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Scientists Move Graphene Closer To Transistor Applications

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Scientists at the U.S. Department of Energy’s Ames
Laboratory successfully manipulated the electronic structure of graphene, which
may enable the fabrication of graphene transistors-- faster and more reliable
than existing silicon-based transistors.



The researchers were able to theoretically calculate the
mechanism by which graphene’s electronic band structure could be modified with
metal atoms. The work will guide experimentally the use of the effect in layers
of graphene with rare-earth metal ions “sandwiched" (or intercalated) between
graphene and its silicon carbide substrate. Because the metal atoms are
magnetic the additions can also modify the use of graphene for spintronics.



“We are discovering new and more useful versions of
graphene," said Ames Laboratory senior scientist Michael C. Tringides. “We
found that the placement of the rare earth metals below graphene, and precisely
where they are located, in the layers between graphene and its substrate, is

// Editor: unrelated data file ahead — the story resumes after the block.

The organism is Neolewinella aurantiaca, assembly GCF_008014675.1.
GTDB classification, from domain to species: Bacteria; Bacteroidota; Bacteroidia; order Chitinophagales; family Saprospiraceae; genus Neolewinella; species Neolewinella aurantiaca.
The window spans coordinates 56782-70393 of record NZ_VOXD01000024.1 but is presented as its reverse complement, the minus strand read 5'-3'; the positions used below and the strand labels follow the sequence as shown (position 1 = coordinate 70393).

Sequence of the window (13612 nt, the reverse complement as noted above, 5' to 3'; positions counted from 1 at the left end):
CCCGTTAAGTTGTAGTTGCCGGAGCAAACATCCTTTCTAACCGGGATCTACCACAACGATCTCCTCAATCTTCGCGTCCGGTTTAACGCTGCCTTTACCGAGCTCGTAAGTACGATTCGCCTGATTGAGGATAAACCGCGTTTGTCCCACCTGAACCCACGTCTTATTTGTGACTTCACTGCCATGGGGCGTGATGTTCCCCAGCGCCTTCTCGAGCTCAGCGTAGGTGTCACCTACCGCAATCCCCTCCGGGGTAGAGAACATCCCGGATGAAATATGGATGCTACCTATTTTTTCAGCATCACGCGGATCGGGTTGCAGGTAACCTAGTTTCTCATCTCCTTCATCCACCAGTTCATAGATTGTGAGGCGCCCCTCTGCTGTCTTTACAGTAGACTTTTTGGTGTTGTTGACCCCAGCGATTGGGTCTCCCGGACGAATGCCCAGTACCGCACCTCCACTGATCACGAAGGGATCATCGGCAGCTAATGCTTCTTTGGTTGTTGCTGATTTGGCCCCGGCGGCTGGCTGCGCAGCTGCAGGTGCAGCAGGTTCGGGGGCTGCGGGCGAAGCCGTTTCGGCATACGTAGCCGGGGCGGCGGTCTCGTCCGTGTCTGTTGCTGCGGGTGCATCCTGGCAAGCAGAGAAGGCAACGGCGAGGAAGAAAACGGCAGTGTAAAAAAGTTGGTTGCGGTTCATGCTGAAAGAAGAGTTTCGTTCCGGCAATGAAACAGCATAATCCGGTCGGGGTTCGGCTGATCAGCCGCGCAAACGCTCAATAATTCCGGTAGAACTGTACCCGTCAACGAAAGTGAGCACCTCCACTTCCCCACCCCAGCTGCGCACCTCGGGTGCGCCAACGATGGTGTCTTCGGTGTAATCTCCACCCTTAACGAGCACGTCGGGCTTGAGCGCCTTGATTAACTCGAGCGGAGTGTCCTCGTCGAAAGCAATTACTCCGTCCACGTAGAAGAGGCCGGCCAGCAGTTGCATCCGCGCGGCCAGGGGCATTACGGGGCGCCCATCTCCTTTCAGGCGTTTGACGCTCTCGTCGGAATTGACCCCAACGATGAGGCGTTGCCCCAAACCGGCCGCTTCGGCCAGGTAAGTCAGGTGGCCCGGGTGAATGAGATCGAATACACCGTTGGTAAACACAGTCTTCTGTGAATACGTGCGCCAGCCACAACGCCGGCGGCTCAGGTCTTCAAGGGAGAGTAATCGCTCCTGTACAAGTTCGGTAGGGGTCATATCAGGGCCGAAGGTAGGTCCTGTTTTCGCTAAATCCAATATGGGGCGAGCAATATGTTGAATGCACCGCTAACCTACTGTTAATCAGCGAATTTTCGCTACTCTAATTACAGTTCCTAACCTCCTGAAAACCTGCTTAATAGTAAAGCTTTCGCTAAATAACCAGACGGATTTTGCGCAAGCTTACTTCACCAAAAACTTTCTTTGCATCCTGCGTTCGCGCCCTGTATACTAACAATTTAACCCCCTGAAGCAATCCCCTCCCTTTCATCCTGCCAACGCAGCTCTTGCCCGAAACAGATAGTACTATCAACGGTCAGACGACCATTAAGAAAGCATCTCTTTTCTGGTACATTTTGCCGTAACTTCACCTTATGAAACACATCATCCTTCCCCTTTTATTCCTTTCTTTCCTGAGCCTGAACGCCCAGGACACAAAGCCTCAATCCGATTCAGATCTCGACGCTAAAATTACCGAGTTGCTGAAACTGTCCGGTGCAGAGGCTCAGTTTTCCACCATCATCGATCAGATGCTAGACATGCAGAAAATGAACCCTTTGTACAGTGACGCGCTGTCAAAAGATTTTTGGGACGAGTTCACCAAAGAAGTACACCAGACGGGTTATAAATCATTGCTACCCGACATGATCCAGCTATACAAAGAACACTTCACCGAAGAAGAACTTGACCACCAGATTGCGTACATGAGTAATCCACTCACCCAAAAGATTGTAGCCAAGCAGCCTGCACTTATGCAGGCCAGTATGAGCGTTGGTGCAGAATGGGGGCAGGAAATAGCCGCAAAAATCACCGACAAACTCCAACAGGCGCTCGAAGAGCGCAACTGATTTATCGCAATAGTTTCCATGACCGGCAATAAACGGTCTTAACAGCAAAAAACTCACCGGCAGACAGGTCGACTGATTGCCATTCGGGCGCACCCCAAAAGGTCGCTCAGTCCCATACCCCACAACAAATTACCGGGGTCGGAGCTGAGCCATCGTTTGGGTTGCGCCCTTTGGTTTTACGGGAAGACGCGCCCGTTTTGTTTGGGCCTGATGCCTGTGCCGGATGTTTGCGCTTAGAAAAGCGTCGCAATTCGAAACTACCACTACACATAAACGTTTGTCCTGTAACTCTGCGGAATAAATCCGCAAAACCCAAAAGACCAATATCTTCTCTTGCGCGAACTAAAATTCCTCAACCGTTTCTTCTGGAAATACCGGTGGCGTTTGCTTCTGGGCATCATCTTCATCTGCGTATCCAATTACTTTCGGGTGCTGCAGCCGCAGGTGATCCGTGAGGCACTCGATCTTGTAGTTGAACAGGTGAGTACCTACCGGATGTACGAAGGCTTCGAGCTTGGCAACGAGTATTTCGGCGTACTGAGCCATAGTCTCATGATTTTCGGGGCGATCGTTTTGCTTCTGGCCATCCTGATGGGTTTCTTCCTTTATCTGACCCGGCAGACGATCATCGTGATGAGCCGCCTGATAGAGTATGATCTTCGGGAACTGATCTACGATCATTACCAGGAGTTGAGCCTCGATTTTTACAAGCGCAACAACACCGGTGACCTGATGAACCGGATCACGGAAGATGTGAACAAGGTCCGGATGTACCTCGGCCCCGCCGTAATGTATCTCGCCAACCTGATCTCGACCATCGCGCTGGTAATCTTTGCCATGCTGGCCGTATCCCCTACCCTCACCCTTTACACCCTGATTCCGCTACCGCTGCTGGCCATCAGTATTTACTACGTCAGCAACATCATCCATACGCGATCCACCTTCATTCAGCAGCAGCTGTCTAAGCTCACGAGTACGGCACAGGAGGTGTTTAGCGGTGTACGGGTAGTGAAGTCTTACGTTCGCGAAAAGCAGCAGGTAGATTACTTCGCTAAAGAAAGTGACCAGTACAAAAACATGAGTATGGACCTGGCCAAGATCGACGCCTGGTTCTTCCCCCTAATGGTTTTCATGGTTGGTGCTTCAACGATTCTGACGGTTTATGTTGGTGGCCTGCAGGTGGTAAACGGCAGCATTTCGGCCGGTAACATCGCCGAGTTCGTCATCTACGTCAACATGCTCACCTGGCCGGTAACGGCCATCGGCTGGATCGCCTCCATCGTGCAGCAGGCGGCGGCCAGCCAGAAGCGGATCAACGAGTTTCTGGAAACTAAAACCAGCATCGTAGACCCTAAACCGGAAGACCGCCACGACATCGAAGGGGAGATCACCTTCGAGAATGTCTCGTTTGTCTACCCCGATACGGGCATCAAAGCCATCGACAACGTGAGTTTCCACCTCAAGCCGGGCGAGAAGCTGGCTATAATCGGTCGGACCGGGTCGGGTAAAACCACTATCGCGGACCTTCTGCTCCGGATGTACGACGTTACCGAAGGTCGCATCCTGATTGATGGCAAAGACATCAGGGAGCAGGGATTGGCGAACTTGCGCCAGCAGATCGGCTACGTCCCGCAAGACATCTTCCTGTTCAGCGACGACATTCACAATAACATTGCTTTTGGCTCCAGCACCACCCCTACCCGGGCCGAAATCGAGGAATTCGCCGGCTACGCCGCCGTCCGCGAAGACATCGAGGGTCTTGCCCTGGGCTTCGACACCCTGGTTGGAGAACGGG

critical to manipulating the bands and tune the band gap."



Graphene, a two-dimensional layer of carbon, has been
extensively studied by researchers everywhere since it was first produced in
2004 because electrons travel much faster along its surface, making it an ideal
potential material for future electronic technologies. But the inability to
control or tune graphene’s unique properties has been an obstacle to its
application.



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Density Functional Theory calculations predicted the
configurations necessary to demonstrate control of the band gap structure.
“Ames Laboratory is very good at synthesis of materials, and we use theory to
precisely determine how to modify the metal atoms," said Minsung Kim, a
postdoctoral research associate. “Our calculations guided the placement so that
we can manipulate these quantum properties to behave the way we want them to."



The research is further discussed in the paper “Manipulation
of Dirac cones in intercalated epitaxial graphene," authored by Minsung Kim,
Michael C. Tringides, Matthew T. Hershberger, Shen Chen, Myron Hupalo, Patricia
A. Thiel, Cai-Zhuang Wang, and Kai-Ming Ho; and published in the journal Carbon.



The work was supported by the U.S. Department of Department
of Energy’s Office of Science. Computations were performed through the support
of the National Energy Research Scientific Computing Center (NERSC), a DOE
Office of Science User Facility at Lawrence Berkeley National Laboratory.



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